that Matlab is waiting for you to tell it to do something. If you want to assign a value to avariable (say let x = 3) type this in and hit the return key. The result you will get is

    shown below.

    This is a Classroom License for instructional use only.

    Research and commercial use is prohibited.

    >> x=3

    x =



    Note that below the line containing x = 3 Matlab has returned x = then on the next line 3.

    This is just Matlab echoing back what you just commanded it to do. This can get tedious.

    To avoid getting the echos simply end each line with a semicolon (;) as shown below

    >> x = 3;


    Since the variable used above (x) has only a single value it can be entered in the usual

    fashion. Suppose you wished to define a row vector (1 column, n rows). This is thesame as a 1xn matrix. To enter values into a matrix in Matlab enter the name of the

    matrix (lets use y) and equal sign then a square bracket ([). The square bracket lets

    Matlab know that what will follow is a matrix (array). Separate entries in a row by

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    spaces; separate rows by using a semicolon (;). When youre done entering values close

    the expression with a closing square bracket (]). So if y were a 1 x 2 row vector (1 row,two columns) you could enter the values as shown below

    >> y = [1 2];

    Note the semicolon at the end of the line that prevented an echo. To make sure that y

    really does contain the proper values all you have to do is just to type y then enter to get

    >> y

    y =

    1 2


    To enter a column vector (n rows, 1 column) just separate the entries by semicolons

    within the square brackets. So for a 2 x 1 column vector z you would get

    >> z = [3;4]

    z =



    Note that by not putting the semicolon at the end of the line I did get the echo of thecommand that was typed, verifying that z is a 2 x 1 column vector. To get an n x n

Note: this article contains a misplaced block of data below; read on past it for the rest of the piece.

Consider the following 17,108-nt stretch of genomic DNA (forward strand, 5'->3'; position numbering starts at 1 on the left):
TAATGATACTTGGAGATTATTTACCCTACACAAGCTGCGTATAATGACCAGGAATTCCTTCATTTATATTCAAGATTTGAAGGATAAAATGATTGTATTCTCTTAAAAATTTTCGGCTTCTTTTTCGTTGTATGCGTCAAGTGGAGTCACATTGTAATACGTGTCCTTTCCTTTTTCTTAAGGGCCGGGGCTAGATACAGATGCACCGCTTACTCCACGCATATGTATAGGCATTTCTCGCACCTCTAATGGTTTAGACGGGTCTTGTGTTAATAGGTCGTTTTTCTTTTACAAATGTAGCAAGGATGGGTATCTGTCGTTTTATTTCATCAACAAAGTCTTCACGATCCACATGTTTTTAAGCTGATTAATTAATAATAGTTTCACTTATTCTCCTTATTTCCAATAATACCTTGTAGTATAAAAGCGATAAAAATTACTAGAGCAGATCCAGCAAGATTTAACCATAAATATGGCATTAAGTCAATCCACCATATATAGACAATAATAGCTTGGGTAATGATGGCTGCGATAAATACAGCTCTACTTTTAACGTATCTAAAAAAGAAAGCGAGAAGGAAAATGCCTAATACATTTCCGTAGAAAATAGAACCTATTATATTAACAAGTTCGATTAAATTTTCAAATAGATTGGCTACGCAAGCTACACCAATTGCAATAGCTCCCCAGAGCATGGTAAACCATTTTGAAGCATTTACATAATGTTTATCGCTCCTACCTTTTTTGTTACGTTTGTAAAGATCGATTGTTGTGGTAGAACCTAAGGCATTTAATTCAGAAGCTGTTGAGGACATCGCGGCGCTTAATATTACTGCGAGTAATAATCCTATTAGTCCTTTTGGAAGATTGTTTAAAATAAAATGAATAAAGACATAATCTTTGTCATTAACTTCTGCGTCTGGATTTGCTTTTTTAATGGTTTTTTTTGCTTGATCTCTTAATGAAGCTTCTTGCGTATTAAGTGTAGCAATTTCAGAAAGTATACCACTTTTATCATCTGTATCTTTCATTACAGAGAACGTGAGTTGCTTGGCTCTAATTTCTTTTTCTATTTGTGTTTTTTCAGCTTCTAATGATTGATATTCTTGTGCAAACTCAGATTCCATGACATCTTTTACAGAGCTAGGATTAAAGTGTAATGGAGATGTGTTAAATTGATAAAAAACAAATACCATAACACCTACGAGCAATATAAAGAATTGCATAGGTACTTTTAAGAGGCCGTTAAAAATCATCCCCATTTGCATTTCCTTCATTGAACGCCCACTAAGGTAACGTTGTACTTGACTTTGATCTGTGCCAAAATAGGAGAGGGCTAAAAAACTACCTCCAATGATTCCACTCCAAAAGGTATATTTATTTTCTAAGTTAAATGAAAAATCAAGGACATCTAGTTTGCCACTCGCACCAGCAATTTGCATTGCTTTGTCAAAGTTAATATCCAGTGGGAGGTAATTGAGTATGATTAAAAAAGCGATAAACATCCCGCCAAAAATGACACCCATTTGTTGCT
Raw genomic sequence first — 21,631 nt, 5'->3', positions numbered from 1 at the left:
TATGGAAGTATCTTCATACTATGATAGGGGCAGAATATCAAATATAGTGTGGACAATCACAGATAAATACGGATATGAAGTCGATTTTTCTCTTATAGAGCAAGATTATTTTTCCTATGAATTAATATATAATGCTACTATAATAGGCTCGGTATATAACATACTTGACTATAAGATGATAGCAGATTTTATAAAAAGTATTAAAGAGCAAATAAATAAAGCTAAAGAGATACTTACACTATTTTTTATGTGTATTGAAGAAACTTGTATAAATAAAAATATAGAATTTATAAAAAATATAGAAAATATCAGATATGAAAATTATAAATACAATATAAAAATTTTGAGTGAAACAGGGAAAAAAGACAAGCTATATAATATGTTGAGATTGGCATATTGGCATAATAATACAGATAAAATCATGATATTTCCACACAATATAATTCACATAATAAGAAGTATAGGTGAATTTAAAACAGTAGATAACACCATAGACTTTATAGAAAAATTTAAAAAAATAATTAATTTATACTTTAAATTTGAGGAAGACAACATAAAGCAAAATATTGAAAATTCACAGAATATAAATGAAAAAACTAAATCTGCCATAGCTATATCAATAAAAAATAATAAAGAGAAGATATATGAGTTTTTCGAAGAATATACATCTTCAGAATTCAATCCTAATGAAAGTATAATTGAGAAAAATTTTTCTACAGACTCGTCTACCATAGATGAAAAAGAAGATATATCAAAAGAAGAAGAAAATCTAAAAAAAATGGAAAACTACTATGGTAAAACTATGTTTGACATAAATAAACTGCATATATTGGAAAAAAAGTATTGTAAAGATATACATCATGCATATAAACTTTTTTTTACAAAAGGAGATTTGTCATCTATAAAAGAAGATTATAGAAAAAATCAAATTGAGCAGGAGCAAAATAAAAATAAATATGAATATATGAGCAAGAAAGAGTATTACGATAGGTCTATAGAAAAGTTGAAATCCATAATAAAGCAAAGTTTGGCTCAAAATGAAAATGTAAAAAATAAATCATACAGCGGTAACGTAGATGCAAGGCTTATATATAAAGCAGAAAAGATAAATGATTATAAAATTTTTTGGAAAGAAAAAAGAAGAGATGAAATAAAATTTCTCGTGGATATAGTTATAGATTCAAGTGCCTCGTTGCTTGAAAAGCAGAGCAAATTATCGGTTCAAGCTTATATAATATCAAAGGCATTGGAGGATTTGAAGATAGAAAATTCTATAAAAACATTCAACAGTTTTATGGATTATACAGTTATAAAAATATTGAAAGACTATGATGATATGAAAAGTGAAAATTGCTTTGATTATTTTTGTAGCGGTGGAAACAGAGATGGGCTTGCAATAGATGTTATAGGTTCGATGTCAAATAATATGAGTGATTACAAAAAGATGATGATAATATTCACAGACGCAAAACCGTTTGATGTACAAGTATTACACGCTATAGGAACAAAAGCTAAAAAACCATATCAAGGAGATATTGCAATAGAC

matrix (array) simply combine the two procedures. So for w (a 2 x 2 ) array you would


    >> w = [ 5 6;7 8]

    w =

    5 6

    7 8


    Multiplying matrices and vector then is easily done, e.g., multiplying y by z gives

    >> y*z

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    ans =


    or multiplying z by y

    >> z*y

    ans =

    3 6

    4 8


    Finding an inverse of a matrix is also simple

    >> w^-1

    ans =

    -4.0000 3.00003.5000 -2.5000


    How do you use Matlab to solve ODEs? Like MathCAD, Matlab has a numberof integrators that can be used to solve ODEs. The one that Matlab recommends is

    ode45, which is also a Runge-Kutta type integrator. Setting-up to run the integrator in

    Matlab is a bit more complex. When you first start-up Matlab you are in the MatlabCommand Window. From this window you can execute many of the functions in Matlab.

    However, for the integrator to work you need to create an m-file that will contain the

    definitions for all of the derivatives. To do this click on File, then click on New, then

    select M-File. This will open a new editing window for you. To solve the exampleproblem from above I created the following m-file.

    f uncti on dC = exampl e( t , C)dC=zeros( 2, 1) ; %cr eat es a 2x1 vect ordC( 1) =- 0. 5*C( 1) ; %def i nes t he der i vat i ve f or dCA/ dt

    dC( 2) =0. 5*C( 1) - 1. 5*C( 2) ; %def i nes t he der i vat i ve f or dCB/ dt

    The vector dC will contain the values for dCA/dt and dCB/dt. The vector C will contain

    CA and CB. Remember that the semicolon at the end of each line prevents Matlab fromdisplaying the results for that line on the screen and the % sign allows you to enter

    comments. When you have finished creating your m-file for calculating the needed

    differentials you then need to save this file. When you click on Save you will be askedwhere to save the m-file. Unless you want to go into Matlab and redefine the default path

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    values generated to get a good looking plot than you want to see in tabular form. I could

    have gone back and tried to manipulate C (to eliminate some values) but since it is soeasy to invoke the integrator I simply did the integration again but this time with a larger